Building bakeries -- Mary tried baking all sorts of goodies in her bakery until she settled on the mix of products that brought in retail customers and wholesale clients. She let the business "settle in" for a few years before deciding that the time was ripe to expand. She took a big loan, expanded her facilities and equipment, hired additional people, and purchased a van. When this expansion "settled in" Mary headed toward offering her first franchise. By taking risks along the way, she was following her long term plan--and the biggest risk of her life. 

     Once you get a risky step in the rear view mirror, it's time to consider the road ahead. That fear of failure can serve you well. Just don't let it prevent your tackling the next risk. After all, your mother didn't hesitate.

Tuesday, January 12, 2016

Teaching your way to success

     You are expert at what you do. And the general public is hungry for information. Put the two together, and you have a valuable way to promote your business.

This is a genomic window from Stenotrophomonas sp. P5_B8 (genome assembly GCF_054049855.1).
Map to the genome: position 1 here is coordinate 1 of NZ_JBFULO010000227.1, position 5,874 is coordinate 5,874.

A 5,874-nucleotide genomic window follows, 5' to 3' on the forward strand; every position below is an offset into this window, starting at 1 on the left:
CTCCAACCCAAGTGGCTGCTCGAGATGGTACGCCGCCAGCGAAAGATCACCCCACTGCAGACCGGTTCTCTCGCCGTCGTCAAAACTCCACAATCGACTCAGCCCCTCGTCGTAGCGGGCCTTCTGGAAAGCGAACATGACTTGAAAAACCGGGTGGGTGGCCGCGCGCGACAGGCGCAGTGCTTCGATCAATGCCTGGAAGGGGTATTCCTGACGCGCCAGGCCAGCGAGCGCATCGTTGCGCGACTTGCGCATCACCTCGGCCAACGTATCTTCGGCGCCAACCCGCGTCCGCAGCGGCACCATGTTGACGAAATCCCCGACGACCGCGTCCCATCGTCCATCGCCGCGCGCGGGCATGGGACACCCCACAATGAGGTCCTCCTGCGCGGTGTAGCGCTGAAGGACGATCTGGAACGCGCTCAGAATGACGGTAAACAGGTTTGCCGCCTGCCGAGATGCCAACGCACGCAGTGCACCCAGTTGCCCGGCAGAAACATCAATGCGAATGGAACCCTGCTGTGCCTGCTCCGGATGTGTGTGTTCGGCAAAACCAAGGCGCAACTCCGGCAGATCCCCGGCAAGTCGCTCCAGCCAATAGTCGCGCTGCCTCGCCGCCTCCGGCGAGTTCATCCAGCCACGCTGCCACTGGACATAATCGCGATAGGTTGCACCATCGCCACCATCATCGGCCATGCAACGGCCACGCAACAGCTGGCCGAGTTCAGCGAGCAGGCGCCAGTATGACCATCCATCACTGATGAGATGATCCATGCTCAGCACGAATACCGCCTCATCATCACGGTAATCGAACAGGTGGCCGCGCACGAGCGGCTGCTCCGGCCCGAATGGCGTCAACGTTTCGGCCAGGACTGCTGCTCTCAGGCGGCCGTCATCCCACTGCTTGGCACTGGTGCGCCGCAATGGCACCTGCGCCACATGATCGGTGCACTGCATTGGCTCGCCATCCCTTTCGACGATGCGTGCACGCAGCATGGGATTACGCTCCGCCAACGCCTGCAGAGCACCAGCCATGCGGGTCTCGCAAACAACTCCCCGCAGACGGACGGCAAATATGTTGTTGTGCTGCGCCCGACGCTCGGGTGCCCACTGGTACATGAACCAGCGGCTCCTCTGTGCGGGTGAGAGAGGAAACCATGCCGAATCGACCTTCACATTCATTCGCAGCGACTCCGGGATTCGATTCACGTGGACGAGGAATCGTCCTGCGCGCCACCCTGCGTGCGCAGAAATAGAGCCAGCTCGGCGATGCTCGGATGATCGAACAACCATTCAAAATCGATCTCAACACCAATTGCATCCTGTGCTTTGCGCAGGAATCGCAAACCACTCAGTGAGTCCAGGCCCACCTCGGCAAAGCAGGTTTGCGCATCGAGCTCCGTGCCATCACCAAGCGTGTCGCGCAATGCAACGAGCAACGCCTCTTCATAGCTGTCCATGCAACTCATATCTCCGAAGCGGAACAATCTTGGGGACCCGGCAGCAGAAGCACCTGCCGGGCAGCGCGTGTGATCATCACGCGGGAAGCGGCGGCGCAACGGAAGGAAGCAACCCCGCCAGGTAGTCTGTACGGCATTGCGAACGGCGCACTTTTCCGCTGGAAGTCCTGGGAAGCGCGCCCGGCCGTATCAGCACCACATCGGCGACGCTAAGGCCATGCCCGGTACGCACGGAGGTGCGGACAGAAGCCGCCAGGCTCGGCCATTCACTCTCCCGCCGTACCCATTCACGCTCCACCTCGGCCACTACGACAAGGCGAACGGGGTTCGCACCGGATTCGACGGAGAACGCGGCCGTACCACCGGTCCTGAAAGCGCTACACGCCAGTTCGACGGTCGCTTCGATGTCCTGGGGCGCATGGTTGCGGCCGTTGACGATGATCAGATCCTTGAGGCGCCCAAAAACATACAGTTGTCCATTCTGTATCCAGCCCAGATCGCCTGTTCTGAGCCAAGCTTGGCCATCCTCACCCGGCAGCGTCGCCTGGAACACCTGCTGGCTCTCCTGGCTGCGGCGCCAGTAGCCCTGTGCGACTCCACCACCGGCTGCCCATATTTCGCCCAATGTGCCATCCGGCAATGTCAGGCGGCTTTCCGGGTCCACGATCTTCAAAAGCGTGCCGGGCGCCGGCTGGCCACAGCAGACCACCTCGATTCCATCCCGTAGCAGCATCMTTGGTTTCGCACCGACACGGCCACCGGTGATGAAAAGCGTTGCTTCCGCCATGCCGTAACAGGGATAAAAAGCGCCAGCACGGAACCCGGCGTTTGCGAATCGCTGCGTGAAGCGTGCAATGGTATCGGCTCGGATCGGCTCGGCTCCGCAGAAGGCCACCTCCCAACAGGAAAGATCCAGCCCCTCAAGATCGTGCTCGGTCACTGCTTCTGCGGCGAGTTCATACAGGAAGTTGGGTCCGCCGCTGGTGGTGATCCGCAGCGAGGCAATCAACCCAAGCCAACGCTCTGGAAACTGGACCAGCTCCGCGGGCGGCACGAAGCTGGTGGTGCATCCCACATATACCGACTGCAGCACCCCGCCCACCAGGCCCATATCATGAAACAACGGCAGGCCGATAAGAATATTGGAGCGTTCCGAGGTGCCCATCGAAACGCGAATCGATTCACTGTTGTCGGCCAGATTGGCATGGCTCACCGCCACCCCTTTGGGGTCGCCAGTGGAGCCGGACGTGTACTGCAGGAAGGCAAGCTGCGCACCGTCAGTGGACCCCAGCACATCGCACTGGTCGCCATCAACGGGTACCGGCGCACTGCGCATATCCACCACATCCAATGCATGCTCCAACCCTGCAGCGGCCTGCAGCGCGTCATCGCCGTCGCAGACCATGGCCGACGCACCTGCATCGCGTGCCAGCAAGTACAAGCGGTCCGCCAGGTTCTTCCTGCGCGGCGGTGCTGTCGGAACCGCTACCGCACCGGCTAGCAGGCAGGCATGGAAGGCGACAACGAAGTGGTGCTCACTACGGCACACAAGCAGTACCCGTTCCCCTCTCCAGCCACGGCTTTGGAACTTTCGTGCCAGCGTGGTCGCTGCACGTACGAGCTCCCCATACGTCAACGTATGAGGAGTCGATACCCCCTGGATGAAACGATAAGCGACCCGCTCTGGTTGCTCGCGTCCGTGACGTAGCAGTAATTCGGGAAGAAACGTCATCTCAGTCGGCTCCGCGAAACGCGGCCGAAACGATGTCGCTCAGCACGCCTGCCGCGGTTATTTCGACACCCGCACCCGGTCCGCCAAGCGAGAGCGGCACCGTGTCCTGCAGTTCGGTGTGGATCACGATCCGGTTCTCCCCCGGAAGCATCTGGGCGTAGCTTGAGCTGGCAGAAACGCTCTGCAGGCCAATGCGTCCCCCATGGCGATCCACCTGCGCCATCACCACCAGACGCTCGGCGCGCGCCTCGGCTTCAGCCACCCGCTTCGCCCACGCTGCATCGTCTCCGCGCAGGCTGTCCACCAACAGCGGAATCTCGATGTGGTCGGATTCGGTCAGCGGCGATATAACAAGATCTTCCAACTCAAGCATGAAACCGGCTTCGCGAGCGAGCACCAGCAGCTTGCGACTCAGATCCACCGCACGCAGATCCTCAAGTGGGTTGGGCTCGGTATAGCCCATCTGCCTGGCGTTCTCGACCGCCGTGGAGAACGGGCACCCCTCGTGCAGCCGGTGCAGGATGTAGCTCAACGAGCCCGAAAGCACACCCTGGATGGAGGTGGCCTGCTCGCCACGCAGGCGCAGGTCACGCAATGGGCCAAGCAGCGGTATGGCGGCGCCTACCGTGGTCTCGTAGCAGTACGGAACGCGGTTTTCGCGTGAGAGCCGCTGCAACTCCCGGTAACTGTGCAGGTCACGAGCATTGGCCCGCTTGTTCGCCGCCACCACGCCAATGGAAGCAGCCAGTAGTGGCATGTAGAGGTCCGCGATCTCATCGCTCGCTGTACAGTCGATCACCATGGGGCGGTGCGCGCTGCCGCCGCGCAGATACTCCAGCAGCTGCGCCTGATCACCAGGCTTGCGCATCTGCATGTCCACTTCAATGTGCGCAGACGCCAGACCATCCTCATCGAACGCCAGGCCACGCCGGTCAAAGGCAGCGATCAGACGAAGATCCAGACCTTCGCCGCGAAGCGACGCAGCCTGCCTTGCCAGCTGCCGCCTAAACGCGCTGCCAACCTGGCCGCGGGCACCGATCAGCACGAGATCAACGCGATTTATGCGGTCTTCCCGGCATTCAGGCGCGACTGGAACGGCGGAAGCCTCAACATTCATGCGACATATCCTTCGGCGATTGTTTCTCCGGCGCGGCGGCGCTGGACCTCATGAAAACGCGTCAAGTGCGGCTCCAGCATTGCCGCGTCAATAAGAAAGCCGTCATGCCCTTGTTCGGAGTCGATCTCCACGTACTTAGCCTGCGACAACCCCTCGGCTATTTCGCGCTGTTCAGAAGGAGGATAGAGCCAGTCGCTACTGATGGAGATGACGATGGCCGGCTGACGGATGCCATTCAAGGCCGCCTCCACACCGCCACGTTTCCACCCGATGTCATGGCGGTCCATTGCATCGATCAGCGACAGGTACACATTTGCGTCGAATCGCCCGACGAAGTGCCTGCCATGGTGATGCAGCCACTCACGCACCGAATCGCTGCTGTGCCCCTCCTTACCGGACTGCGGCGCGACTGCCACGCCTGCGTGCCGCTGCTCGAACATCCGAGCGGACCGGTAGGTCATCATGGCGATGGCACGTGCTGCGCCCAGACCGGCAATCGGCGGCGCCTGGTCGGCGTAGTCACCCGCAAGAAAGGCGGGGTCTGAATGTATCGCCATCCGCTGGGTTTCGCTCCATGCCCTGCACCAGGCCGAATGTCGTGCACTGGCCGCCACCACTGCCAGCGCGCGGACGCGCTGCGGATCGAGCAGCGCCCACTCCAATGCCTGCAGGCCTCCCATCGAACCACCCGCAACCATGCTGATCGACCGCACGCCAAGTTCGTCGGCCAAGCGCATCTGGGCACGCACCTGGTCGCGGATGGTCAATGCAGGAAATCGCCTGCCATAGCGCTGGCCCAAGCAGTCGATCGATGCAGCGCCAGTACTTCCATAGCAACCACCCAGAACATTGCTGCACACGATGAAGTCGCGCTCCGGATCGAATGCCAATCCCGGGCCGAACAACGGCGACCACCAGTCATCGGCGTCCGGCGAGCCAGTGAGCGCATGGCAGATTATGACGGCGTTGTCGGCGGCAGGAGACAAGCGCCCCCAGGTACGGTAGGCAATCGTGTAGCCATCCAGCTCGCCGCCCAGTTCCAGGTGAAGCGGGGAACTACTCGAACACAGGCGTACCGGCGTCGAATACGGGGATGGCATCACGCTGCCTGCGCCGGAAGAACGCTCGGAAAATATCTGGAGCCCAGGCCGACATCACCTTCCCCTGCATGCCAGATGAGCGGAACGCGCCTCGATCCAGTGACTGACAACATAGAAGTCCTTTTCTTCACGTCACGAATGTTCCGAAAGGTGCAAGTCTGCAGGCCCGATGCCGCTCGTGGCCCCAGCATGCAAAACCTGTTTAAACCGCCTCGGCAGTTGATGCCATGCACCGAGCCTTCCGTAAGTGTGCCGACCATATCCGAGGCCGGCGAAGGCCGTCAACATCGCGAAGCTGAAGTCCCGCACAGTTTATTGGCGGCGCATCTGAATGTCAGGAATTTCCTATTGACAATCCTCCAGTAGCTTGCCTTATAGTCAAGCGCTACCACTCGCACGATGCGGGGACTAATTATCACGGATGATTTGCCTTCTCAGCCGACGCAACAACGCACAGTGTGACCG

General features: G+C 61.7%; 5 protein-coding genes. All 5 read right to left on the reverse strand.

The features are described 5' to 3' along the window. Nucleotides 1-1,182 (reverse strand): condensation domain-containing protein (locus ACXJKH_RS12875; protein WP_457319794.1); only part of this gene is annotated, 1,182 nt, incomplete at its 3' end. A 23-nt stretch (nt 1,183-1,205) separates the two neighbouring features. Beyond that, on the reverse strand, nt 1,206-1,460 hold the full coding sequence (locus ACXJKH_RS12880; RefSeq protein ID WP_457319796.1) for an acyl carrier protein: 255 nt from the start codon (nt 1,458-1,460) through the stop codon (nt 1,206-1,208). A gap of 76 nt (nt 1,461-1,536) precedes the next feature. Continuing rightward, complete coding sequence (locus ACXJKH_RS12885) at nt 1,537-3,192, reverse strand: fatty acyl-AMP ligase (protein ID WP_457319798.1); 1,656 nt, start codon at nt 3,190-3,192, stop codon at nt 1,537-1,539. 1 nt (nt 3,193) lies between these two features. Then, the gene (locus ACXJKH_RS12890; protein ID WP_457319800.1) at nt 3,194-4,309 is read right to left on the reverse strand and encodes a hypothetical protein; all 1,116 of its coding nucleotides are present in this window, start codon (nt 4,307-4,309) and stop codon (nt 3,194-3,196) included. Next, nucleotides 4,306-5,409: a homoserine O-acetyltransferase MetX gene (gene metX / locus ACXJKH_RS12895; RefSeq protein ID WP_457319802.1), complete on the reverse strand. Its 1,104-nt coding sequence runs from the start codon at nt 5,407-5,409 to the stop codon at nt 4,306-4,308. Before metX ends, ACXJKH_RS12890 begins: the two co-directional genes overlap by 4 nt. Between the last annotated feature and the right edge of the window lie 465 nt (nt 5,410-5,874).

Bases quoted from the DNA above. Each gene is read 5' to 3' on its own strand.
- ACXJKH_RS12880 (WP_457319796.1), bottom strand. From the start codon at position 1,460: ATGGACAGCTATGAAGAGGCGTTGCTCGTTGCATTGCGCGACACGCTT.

Hold a teaching session at your place, or offer to teach your subject at organizational meetings, senior centers, and elsewhere. Put your thinking cap on, and you'll come up with more than you want to do.

     Wellness -- An expert in Reiki holds regular classes in both beginner and advanced sessions. This is in addition to offering Reiki sessions privately to clients. These classes result in extending the interest in Reiki in the area, and it brings more referrals and clients.

     Social media -- A computer expert does animation, cartooning, web design, and the intricacies of social media. She decides to hold classes at her place, showing people how to use social media. Many business people attend the sessions, and they learn ways to promote using social media. This has brought new clients for the other services offered.